Water softeners and treatment systems typically have a lifespan of 10 to 15 years, so if you've had your system for 10 or more years and it's giving you trouble, then you might want to replace rather than repair it. The cost to replace the whole system typically ranges from $1,000 to $5,000.
How Much Does It Cost to Repair a Water Softener Yourself?
Repairing your water softener yourself can save you money since you'll avoid paying labor costs, which usually range from $45 to $150 per hour. The only costs you'll be responsible for are those associated with the tools and materials needed to fix the problem, such as a new hose, which you can often find for $5 to $50.
That said, water softener repairs can be complex, especially if your softener is connected to a whole-house water treatment system. Unless you have plumbing expertise or the fix is very simple, like a filter replacement, then you should probably hire a local plumber to fix your water softener. Otherwise, you run the risk of creating more costly problems, like flooding.
What Factors Influence the Cost to Repair a Water Softener?
Several key factors affect water softener repair costs.
Water Softener Type
There are several types of water softeners, and the type you have can greatly affect the cost to repair it. For example, standalone water softeners, like undersink filters, generally cost less to fix than water softeners that are part of a whole-house water treatment system since whole-house systems are usually quite complex and take more time to fix.
Water softeners are made up of several components depending on the type of water softener you have. The cost to repair or replace these components can vary quite a bit. For example, if you simply need to replace a hose, then it'll likely only cost you about $5 to $50, but if you need a brand new brine tank, then you're looking at $125 to $700 to replace it.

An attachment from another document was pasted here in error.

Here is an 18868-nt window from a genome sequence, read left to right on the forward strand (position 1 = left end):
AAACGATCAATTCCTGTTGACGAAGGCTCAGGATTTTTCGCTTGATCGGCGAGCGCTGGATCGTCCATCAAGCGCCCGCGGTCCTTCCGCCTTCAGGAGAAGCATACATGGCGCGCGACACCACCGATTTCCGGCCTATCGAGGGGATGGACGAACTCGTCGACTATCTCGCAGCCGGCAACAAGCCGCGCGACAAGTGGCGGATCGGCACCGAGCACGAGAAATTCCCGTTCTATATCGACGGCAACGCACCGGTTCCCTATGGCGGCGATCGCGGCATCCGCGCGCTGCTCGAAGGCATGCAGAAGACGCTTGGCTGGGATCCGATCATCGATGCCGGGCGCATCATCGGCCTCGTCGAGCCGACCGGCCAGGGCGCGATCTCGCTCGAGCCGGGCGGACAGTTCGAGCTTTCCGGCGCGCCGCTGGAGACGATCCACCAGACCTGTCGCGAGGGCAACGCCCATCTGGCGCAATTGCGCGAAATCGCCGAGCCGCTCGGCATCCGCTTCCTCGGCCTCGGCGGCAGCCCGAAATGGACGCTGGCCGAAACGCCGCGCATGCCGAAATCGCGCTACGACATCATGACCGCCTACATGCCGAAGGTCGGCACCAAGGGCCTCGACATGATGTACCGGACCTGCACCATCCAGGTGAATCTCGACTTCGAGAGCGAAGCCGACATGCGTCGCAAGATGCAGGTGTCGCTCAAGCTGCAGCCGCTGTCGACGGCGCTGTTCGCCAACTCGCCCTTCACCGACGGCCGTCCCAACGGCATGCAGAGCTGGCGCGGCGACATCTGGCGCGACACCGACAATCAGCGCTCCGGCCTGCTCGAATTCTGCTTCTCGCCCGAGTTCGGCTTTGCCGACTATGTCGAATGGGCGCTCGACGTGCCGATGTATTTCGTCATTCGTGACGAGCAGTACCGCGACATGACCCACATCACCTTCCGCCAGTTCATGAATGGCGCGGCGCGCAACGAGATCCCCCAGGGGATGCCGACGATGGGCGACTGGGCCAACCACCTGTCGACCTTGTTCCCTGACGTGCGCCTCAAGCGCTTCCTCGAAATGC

If you decide to hire a pro to repair your water softener, then you'll need to pay labor costs in addition to the costs of any materials needed to fix the problem. Plumbers generally charge $45 to $150 per hour, and it typically takes one to three hours to repair a water softener depending on the complexity of the problem.
FAQs About Water Softener Repair
Should I hire a professional or replace a water softener myself?
If your water softener repair is fairly straightforward, like a simple filter replacement, then you can probably do it yourself with little risk. However, anything beyond a simple fix should be addressed by someone with extensive plumbing expertise to avoid costly problems, like flooding.
That said, even simple problems can be complicated to diagnose, particularly if your water softener is attached to a whole-house treatment system. So, unless you feel absolutely certain that the problem is an easy fix that you can take on yourself, it's probably best to hire a plumber to diagnose and fix the problem.
Should I repair or replace my water softener?
If your water softener is on the fritz and it's 10 years old or more, then it probably makes more financial sense to replace the water softener rather than spend money to repair it only to find that you need to replace the whole system a year or two later.
How can I tell if my water softener isn't working?
There are a few common symptoms that indicate that something's wrong with your water softener. For instance, if you notice that your skin is dry or itchy after showering, then you might have a water softener problem. Additionally, hard water can result in excessively faded or stiff laundry, so if your loads of laundry start to look or feel off, then it's a good idea to check the water softener. Other common symptoms of broken water softeners include mineral build-up around faucets, discolored water, and water that tastes salty.